A combination of emergent (i.e. reeds and sedges), surface (i.e. native azolla or duck weed) and submerged (hornwort) plants will help you achieve a balanced system. If you have fish, ensure that you have at least 1/3 of the water surface free to allow adequate oxygen transfer. Ponds will thrive in full sun so long as they are regularly topped up.

Mosquitos and Fish

Ponds should be located in full sun and incorporate native fish to eradicate mosquito wrigglers.

Figure 2 Western carp gudgeon (Hypseleotris klunzingeri).

Introducing one or two small native fish in a pond the size of a bathtub is all that is required to control mosquito larvae. It is important not to overstock your pond as this leads to poor water quality. Glass fish, soft finned rainbows, pacific blue eyes and honey blue eyes are all great native fish choices, as are gudgeons (Hypseleotris spp.) which are commonly sold cheaply as ‘feeder fish’ at aquarium shops.


QLD Frogs Society has great information on frog-friendly gardens & recommended lists of native plants for frog ponds. http://www.qldfrogs.asn.au/frog-friendly-gardens/

Figure 3 Stripped Marsh Frog (Lymnodynastes peronii) and Wavy marshwort (Nymphoides crenata).

With frogs it really is a matter of build it and they will come but there are two key pond management considerations for successful frog breeding environments. These are toad management and tadpole predation.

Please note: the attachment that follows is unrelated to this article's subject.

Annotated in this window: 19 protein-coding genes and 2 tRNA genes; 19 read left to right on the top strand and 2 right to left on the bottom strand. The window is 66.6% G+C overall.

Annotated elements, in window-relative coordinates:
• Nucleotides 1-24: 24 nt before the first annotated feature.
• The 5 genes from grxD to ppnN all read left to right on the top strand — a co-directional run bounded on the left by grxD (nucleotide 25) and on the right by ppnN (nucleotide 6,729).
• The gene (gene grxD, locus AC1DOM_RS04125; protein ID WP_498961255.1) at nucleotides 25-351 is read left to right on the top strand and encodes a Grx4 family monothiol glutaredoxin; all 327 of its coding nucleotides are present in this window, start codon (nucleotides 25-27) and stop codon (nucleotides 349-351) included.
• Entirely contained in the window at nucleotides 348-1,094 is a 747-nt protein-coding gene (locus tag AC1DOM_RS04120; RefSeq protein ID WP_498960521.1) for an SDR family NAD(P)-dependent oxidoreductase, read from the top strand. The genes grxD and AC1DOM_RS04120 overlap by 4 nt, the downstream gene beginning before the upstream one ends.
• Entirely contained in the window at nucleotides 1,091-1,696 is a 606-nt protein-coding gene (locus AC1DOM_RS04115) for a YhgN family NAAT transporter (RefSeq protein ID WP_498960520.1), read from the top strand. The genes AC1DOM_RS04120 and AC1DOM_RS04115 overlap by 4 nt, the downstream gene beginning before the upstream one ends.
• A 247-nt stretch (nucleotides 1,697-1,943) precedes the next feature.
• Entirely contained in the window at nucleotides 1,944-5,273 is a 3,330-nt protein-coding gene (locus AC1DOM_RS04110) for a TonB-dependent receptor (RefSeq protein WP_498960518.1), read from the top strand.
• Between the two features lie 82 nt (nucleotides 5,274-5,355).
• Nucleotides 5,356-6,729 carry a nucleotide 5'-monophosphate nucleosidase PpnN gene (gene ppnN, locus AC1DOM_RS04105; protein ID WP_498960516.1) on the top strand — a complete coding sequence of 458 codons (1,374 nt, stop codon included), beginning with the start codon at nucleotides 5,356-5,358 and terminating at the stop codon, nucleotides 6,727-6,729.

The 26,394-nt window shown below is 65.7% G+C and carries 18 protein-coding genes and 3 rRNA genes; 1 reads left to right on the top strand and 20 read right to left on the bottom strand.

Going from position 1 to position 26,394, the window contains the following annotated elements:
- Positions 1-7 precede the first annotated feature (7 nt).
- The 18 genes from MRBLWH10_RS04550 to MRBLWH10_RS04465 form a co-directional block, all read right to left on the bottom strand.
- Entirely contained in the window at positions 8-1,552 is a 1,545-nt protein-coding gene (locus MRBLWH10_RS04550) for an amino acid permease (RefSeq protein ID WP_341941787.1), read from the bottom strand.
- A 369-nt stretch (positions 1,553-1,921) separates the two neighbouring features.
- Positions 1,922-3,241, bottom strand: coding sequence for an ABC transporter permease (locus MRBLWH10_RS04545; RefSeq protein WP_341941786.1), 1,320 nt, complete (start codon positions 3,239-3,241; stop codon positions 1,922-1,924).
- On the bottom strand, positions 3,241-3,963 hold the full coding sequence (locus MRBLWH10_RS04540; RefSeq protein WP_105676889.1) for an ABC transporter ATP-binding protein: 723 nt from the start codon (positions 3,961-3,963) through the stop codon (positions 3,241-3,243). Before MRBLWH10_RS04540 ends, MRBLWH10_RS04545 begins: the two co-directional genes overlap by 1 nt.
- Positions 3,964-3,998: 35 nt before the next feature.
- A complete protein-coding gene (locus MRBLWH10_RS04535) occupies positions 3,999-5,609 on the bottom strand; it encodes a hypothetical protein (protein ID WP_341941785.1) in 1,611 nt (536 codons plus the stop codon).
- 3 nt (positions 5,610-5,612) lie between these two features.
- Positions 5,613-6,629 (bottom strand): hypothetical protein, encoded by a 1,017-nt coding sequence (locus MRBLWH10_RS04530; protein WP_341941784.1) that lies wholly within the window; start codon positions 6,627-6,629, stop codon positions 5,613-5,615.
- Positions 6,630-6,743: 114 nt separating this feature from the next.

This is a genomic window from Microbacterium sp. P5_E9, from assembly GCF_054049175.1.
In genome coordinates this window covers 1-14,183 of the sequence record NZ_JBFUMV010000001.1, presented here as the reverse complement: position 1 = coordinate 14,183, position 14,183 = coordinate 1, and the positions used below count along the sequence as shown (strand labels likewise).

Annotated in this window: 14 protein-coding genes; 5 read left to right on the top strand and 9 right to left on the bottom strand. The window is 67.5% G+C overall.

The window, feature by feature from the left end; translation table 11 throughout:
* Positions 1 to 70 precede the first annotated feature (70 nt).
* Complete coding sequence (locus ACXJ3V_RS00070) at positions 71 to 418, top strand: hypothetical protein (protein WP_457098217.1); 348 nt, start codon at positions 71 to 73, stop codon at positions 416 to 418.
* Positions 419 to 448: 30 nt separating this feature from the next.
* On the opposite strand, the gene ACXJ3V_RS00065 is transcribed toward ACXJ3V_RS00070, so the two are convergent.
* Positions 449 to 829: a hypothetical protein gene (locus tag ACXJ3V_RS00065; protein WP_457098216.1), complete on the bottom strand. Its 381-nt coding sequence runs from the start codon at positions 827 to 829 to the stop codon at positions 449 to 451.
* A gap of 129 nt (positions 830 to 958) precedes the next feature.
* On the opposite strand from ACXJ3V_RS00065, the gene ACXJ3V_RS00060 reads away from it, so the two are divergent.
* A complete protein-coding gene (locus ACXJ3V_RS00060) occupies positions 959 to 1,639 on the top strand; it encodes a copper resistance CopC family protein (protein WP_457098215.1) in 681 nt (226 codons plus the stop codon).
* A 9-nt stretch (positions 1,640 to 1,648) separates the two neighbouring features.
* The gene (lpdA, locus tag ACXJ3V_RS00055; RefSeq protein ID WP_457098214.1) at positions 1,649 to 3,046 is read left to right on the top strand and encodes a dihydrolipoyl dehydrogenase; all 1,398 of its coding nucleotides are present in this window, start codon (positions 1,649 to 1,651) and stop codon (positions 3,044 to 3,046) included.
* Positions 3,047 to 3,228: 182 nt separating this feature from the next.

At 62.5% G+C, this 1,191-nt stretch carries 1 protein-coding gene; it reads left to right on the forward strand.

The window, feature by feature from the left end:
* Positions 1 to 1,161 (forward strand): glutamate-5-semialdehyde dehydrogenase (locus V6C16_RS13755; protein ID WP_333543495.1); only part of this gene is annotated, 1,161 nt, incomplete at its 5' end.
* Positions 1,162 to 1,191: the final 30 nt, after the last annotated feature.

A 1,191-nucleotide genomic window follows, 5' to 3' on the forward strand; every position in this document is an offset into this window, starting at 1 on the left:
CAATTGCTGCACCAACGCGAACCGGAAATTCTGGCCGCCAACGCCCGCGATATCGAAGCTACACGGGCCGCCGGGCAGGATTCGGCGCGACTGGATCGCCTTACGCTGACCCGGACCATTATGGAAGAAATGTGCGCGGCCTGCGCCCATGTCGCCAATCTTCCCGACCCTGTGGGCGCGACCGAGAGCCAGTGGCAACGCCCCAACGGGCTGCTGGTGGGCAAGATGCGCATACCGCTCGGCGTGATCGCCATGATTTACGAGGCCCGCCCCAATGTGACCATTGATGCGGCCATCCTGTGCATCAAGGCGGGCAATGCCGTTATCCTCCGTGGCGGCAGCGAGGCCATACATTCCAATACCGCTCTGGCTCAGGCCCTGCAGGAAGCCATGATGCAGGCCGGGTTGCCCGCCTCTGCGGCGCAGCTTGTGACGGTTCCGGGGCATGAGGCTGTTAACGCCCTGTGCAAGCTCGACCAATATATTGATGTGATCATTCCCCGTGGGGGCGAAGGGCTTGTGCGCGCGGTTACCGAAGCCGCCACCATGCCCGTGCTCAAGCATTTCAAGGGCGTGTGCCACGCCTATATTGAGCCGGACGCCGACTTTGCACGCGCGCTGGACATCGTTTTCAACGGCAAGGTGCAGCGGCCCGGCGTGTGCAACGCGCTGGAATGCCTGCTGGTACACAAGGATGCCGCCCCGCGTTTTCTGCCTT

Toad management is a matter of removing adults but more importantly discarding toad eggs and leaving frog spawn in place.

Figure 4 From left: Stripped marsh frog spawn (fluffy floating ball) and toad eggs (back strings that sink).

To minimise frog tadpole predation, introduce only pacific blue eye fish into your pond system. Pacific blue eye fish are ideal for frog ponds as this native fish is one of the few that won’t eat frog tadpoles with will eat mosquito wrigglers.


A successful pond ecosystem requires regular maintenance. Harvesting of plants, topping up with fresh water and removal of toad eggs should all be done regularly. Ponds require far more maintenance during hot weather and relatively little during winter.

Floating plants should cover no more than a 1/3 of your water surface. Skim off excess floating plants like azolla and use them to mulch the garden (just be sure to keep them away from local waterways as, even though they are native, they can still cause problems such as clogging waterways with excessive growth).

If the water is green, it is likely that there are inadequate emergent plants to remove nutrients from the water or the water may be overstocked with fish.

For the plants to grow properly and filter the water, a full sun location is best.

You will also need to exchange the water body periodically by topping up about 10% of the water volume at a time.

Figure 5 Pond with excessive floating vegetation, in this case azolla which is preventing the transfer of oxygen to the water column and right, pond with excessive algal growth due to insufficient vegetation and overstocking with fish.